Analysis-Putin’s Ukraine gambit seen as part of play for new Biden summit – Metro US

Analysis-Putin’s Ukraine gambit seen as part of play for new Biden summit

Russian President Vladimir Putin attends a meeting with government members
Russian President Vladimir Putin attends a meeting with government members in Sochi

MOSCOW (Reuters) -President Vladimir Putin’s re-positioning of troops closer to Ukraine is part of a Russian push to secure and frame the terms of another summit with U.S. President Joe Biden, say two people close to official Russian foreign policy circles.

The other big aim is to signal to the West that it should stop helping Ukraine upgrade its military and that Kyiv should avoid escalating a grinding conflict with Russian-backed separatists in eastern Ukraine, the two people said.

U.S., NATO and Ukrainian officials have raised the alarm in recent weeks over what they say are unusual Russian troop movements closer to Ukraine, suggesting that Moscow may be poised to launch a new attack on its neighbour, accusations Russia has rejected as fear-mongering.

Russia’s intentions remain unclear, and East-West tensions are running high with Ukraine, Russia and NATO all conducting military drills and Moscow accusing Washington of rehearsing a nuclear attack on Russia earlier this month.

While Putin’s Ukraine gambit has multiple goals and an attack on Ukraine cannot be ruled out, one of Moscow’s priorities is to get Biden’s attention so that he will agree to another summit at which he and Putin can address Russian concerns over Ukraine, said the two people.

“Putin needs another summit meeting with Biden,” said Andrey Kortunov, head of RIAC, a foreign policy think-tank in Moscow close to the Foreign Ministry.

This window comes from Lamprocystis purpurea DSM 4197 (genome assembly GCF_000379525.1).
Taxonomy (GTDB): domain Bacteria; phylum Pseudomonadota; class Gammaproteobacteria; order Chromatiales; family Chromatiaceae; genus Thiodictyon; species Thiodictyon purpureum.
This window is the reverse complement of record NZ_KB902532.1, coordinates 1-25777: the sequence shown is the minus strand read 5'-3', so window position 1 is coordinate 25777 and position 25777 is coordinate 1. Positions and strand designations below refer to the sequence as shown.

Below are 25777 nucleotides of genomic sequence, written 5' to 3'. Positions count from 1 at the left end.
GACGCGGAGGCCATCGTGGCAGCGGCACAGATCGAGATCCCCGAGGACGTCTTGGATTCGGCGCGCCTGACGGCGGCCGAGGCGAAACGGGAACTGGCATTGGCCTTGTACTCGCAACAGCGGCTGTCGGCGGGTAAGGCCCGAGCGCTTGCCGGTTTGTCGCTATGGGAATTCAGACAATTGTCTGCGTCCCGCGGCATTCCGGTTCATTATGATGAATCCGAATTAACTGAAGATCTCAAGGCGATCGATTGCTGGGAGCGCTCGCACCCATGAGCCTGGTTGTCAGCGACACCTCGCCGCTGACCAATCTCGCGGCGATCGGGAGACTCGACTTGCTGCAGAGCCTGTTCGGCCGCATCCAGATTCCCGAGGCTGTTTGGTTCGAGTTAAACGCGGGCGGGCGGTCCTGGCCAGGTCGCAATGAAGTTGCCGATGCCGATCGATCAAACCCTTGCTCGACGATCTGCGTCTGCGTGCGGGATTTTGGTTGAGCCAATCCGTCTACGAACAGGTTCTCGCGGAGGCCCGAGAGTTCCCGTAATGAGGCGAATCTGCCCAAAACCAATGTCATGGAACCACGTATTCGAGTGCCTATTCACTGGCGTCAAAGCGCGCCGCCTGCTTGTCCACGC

“Apparently he now believes that the Europeans cannot really do much without the Americans and that the U.S. President has the final decision on European security measures on behalf of the Western alliance.”

Putin has said he is worried about U.S. and NATO military aid to Ukraine and is fed up with what he says is the Western military alliance’s expansion eastwards.

He has also made clear he wants the West to ensure that Kyiv does not escalate the conflict in Donbass, eastern Ukraine, where Russian-backed separatists have fought Ukrainian government forces since 2014. Major fighting there ended with a ceasefire in 2015, freezing in place a front where deadly clashes persist.

Kyiv wants the territory back, but says it is focused on its own defence and is not planning to launch an offensive. It accuses Moscow of plotting new aggression.

The Kremlin has said behind-the-scenes talks are under way with the White House over a possible Putin-Biden meeting, and Russia’s Kommersant newspaper reported this month that such a meeting could take place in early 2022.

“There is an understanding that a meeting is needed, that communication between the two presidents should be continued,” Kremlin spokesman Dmitry Peskov has said.


White House spokesperson Jen Psaki said this week she had no information on any plans for such a summit, but that Washington has been discussing Ukraine with Russian officials.